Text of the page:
Draft talk II: discussing the Wings’ possible European picks

Okay. Draft Talk I is up and posted, and I’m hoping that you’ll talk both amongst yourselves and with me regarding your takes on the North American-based prospects that the Red Wings will probably choose from on October 6th.

There’s still a possibility, though not a large one, that the Red Wings are going to pluck a European-based prospect with the #4 overall draft pick, so we need to talk about the top three skaters and top goalie not named Tim Stuetzle, who’s gonna be gone by the time the Wings pick.

So, as I continue to work out the “bugs” and grumble aloud about the fact that I haven’t been able to see these guys in person (stupid pandemic cancelling the World Junior Summer Showcase)…

We’ll start with the wildest card in the first round in one Yaroslav (Iaroslav?) Askarov, a 6’3,” 176-pound goaltender who plays for the KHL’s mightiest franchise, SKA St. Petersburg. Askarov has bounced around EIGHT different organizations since he was 16, though most were under the SKA umbrella or the Russian National Team’s management.

Askarov is three things that make him a little hard to pin down: he’s a goaltender, which makes his developmental curve incredibly difficult to peg; he’s a right-catching goalie, which means that he’s going against the grain; and he is playing for the biggest-market, biggest-money team in the KHL, which means that his playing future is hard to discern, because the better he does, the more SKA will flex their petroleum-based finances to keep him.

At 6’3,” Askarov’s lanky, but from what I’ve seen of him, he’s a very smooth-skating netminder who plays a superb butterfly style; he doesn’t leave his feet too early, and his movements are absolutely elegant.

Dobber Prospects’ Cam Robinson wrote this update regarding Askarov’s status as of this month, as the big Siberian (he’s from Omsk) adapts to playing as SKA’s back-up:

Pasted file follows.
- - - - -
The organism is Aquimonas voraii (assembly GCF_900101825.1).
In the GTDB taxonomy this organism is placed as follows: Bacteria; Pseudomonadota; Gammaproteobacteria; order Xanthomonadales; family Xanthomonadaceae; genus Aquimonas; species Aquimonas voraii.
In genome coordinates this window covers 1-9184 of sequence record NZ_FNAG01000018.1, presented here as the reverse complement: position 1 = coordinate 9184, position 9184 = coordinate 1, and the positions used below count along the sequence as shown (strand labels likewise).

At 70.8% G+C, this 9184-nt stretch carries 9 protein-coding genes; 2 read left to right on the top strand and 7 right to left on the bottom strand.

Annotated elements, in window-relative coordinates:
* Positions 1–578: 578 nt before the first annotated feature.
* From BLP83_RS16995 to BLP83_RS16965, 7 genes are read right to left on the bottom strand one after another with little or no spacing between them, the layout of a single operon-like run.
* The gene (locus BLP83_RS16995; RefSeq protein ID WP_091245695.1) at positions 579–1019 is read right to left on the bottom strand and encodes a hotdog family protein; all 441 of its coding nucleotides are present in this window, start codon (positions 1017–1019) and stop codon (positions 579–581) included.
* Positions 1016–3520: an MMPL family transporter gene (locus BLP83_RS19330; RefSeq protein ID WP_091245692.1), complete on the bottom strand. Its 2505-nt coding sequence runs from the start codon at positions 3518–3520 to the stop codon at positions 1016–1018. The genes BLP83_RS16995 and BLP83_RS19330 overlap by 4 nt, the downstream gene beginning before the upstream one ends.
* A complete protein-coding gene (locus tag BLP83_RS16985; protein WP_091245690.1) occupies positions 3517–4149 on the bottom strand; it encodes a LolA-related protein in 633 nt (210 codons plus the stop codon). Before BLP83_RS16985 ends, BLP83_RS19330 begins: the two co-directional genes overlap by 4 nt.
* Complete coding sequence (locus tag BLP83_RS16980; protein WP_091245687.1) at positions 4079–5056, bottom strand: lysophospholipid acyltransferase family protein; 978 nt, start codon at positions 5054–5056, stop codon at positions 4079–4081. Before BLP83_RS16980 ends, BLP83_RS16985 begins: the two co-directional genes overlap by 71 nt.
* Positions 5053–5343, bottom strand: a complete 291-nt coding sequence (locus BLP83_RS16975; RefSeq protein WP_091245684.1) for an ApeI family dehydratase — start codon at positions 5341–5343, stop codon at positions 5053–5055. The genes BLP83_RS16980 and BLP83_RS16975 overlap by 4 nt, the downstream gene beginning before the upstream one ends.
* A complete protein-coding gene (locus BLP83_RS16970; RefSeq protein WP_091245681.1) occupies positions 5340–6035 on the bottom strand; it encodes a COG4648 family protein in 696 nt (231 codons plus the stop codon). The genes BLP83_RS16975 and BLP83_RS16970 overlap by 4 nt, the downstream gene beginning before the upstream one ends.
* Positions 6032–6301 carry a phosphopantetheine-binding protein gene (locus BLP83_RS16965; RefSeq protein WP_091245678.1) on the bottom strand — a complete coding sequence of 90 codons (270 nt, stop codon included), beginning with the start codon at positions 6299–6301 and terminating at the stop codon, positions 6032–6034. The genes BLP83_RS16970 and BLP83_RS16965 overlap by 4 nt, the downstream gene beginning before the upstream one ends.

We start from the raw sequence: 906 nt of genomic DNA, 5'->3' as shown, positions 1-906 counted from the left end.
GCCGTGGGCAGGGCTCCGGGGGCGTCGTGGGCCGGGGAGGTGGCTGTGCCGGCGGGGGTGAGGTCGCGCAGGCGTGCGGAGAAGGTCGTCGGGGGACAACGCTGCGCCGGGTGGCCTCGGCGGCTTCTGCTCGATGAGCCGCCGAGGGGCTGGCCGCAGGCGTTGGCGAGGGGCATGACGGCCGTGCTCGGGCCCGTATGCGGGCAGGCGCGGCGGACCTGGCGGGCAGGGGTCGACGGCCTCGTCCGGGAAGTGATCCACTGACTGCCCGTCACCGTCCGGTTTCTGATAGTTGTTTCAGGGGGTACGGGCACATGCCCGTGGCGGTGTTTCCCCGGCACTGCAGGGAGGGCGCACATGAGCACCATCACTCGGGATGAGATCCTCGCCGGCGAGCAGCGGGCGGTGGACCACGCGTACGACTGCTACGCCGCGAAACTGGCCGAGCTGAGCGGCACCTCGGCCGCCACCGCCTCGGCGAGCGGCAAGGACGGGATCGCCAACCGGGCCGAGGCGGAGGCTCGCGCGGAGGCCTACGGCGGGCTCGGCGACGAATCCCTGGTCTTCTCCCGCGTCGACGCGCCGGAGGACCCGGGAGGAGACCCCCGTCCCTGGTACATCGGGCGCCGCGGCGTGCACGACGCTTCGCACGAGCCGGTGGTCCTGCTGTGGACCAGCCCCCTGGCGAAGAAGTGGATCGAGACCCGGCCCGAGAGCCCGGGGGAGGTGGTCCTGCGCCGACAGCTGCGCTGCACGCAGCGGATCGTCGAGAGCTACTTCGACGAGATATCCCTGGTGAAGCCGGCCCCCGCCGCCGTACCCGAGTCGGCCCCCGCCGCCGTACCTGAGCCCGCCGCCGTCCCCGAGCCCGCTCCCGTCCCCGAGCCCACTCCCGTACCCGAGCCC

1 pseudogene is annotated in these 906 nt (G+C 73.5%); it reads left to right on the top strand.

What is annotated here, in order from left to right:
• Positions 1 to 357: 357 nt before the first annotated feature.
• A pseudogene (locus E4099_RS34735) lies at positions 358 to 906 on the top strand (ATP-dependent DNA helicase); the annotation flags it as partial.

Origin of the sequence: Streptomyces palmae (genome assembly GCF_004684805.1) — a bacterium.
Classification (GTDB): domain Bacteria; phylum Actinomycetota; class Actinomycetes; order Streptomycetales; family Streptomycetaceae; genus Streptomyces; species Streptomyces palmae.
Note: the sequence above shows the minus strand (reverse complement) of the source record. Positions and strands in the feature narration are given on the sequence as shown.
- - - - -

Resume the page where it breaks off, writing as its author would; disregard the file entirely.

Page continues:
September 2020 – The 18-year-old has elevated to the KHL and appears no worse for wear. In fact, he’s been the top goaltender in the entire league through the opening two weeks of the season. Askarov has stopped 76 of 78 shots over three contests – including a 32-save shutout. His .974 save percentage is tops for starters. I repeat, he’s 18! You don’t use lottery picks on goaltenders. That is, of course, unless they’re truly special. This kid is special.

The question, as DetroitRedWings.com’s Dana Wakiji noted, is whether a “special” goaltender is worth investing a top-of-the-first-round pick in, especially given how wildly unpredictable developing goaltenders is when they’re under your control (and, as an SKA-employed goalie, Askarov probably won’t “turn North American pro” until he gets some assurances of NHL playing time).

Do the Wings pick him? I don’t think so, but one never knows…

If Detroit is to pick a European skater, my money is on Frolunda Indians winger Lucas Raymond. The 5’11,” 172-pound Gothenburg, Sweden native has developed slowly and steadily within Frolunda’s system (and the Indians are probably Europe’s most consistent team), and while he posted all of 10 points in 33 SHL games as a 17-year-old

Raymond can really do it all. He’s a good skater, with speed and maneuverability; he knows how to score goals; he’s an excellent playmaker, and while he’s not going to grow much vertically or horizontally, he busts his ass working to battle bigger and stronger players. NHL Central Scouting compares him to Mitch Marner for a reason.

According to DetroitRedWings.com’s Dana Wakiji, Raymond’s mother is his personal trainer and nutritionist, too, so he comes from an athletically-inclined family.